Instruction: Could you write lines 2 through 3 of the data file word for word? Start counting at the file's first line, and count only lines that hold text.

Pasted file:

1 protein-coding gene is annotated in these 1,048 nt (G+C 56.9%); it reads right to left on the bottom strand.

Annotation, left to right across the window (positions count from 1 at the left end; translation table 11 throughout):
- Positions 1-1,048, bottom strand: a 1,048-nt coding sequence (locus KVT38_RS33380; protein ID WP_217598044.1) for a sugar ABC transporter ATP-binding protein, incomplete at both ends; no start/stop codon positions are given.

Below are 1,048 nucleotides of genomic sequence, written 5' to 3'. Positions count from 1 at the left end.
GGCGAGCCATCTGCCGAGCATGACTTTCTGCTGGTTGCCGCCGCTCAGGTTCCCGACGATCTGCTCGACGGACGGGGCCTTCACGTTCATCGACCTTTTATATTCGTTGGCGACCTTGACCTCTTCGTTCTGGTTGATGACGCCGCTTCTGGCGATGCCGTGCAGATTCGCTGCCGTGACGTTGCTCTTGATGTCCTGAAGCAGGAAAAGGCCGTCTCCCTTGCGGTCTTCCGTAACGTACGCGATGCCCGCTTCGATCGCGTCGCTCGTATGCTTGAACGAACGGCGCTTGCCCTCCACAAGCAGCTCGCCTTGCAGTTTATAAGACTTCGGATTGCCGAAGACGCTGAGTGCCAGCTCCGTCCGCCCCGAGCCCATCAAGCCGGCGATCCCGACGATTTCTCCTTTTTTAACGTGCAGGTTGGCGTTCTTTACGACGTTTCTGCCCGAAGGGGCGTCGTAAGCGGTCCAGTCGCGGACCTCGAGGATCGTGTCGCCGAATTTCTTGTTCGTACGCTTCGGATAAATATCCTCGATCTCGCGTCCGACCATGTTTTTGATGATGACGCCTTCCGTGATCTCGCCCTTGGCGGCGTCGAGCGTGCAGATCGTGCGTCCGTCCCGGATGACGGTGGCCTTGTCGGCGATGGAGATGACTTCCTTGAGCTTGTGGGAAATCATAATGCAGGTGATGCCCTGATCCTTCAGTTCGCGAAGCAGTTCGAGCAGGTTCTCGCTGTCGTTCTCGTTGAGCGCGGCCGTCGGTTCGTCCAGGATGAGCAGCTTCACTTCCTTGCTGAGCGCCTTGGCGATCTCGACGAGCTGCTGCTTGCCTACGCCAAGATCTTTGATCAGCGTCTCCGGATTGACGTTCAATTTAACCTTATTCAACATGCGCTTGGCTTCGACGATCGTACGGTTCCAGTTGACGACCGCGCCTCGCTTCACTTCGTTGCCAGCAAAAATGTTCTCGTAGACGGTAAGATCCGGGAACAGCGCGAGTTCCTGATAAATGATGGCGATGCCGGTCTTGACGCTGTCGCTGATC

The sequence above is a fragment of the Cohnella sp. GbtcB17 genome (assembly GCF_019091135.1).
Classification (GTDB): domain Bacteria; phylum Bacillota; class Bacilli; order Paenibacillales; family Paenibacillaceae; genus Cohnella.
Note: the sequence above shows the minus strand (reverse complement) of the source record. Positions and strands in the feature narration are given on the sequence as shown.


Annotation, left to right across the window (positions count from 1 at the left end; translation table 11 throughout):
- Positions 1-1,048, bottom strand: a 1,048-nt coding sequence (locus KVT38_RS33380; protein ID WP_217598044.1) for a sugar ABC transporter ATP-binding protein, incomplete at both ends; no start/stop codon positions are given.